Outdoor skills and awareness is one of the desired outcomes of the Cub Scout program. Dens and packs should support advancement by having a year-round program that takes advantage of outdoor activities in their communities. Some examples of community activities may include visits to a nature center, zoo, community garden, wildlife refuge, fish hatchery, or aviary.
Key elements to an outdoor summer program include campfire programs, camping and hiking skills, and learning the Outdoor Code and the Leave No Trace Principles. Tigers, Wolves, and Bears are required to participate in an outdoor pack meeting or pack campout campfire with songs, skits, or run-ons, depending on the Adventure.
Similarly, Webelos Scouts striving towards the Arrow of Light rank are required to plan a campfire program with other dens. Each Cub Scout rank also has an outdoor skill component that involves camping and hiking skills.
While the LDS Church does not allow overnight camping, packs may substitute a family campout for a daylong outdoor activity, such as a council or district day camp. Thus, Cub Scouts can learn to identify plants and animals, tie knots, and put together the Cub Scout Six Essentials for hikes and other outings. Though they don’t camp, they still can learn best places to set up a tent. They can be taught about extreme weather conditions. They can even learn the basics of outdoor cooking, and participate in service projects.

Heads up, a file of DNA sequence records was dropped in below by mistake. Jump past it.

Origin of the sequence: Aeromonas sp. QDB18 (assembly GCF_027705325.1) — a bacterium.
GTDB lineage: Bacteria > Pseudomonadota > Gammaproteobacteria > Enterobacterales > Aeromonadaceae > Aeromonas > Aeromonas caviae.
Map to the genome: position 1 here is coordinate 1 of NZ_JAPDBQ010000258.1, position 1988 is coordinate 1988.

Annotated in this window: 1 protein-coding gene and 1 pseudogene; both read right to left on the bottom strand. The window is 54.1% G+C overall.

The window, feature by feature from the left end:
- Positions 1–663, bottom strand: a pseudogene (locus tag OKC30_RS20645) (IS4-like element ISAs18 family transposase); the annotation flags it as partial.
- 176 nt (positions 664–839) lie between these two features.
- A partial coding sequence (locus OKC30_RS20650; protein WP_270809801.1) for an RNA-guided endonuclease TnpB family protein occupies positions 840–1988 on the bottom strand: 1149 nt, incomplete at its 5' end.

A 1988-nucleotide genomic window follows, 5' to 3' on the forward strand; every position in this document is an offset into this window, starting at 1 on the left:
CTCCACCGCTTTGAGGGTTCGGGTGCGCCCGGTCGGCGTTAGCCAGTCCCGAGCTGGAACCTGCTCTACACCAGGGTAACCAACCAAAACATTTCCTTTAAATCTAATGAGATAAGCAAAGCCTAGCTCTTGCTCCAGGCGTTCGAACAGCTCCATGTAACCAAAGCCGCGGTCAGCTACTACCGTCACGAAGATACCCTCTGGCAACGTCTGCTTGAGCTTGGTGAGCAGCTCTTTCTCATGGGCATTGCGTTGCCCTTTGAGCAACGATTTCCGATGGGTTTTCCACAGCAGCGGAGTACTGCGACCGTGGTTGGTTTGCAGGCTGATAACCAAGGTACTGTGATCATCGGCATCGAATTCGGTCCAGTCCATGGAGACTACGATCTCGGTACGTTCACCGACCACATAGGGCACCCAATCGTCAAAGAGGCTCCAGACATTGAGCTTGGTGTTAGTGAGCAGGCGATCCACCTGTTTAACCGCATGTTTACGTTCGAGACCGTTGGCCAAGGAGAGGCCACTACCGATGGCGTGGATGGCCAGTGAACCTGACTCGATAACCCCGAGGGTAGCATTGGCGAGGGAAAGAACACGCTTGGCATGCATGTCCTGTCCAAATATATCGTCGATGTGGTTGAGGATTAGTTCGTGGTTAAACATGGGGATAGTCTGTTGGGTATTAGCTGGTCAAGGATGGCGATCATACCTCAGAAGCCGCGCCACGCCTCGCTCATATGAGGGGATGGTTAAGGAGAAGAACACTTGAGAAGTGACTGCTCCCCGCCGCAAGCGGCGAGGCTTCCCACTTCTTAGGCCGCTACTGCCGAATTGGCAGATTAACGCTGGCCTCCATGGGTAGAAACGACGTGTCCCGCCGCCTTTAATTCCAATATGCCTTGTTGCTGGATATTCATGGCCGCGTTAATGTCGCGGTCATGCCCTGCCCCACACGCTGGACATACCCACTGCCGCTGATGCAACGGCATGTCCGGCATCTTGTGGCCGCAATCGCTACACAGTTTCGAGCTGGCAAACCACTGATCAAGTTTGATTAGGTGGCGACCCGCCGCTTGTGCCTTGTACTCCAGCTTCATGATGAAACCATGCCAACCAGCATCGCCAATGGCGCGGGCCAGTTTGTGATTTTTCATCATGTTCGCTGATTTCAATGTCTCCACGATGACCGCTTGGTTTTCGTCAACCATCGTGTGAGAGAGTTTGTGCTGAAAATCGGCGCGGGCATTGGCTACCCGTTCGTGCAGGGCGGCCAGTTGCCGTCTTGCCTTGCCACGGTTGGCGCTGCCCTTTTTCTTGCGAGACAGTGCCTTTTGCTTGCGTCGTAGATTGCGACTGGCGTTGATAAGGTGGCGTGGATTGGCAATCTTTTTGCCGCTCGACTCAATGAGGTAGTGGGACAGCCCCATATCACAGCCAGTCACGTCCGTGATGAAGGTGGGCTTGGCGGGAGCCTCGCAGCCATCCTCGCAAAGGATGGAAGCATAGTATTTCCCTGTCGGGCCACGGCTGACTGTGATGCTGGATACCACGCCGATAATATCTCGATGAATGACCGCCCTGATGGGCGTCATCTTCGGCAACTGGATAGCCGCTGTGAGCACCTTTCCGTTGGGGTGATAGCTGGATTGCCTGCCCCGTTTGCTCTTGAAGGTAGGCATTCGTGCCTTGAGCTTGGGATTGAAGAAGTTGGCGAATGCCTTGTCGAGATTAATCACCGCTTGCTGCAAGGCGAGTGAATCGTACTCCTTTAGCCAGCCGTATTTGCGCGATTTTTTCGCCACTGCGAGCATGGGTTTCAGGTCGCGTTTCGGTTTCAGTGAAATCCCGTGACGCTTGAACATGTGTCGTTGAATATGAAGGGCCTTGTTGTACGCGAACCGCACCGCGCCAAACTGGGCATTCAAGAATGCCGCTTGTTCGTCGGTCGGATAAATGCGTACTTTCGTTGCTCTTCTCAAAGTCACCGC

At these events, Cub Scouts can be introduced to the Outdoor Code and Leave No Trace Principles for Kids. They will eventually need to recite these principles from memory, and list how they have followed each during outdoor activities. Making notes in their handbooks during every summer outing should make easy work of this requirement when the time comes.
Elective aquatics related adventures give packs and dens an opportunity to cool off and enjoy the water. All Cub Scouts are now allowed, as a pack or den, to participate in paddle sports. However, aquatics activities require careful planning (see Aquatic Safety in The Guide to Safe Scouting), and it is imperative to remember that Safe Swim Defense and Safety Afloat training (available online at my.Scouitng.org) must be completed by qualified leaders within the last two years. Moreover, the leader must comply with all points of this training.
Successful packs are those whose boys are out there this summer living these exciting adventures, not those who packed their den flags away until September.
Author: Boy Scouts of America |Advancement News
Adapted from Advancement News, Vol.6, No 4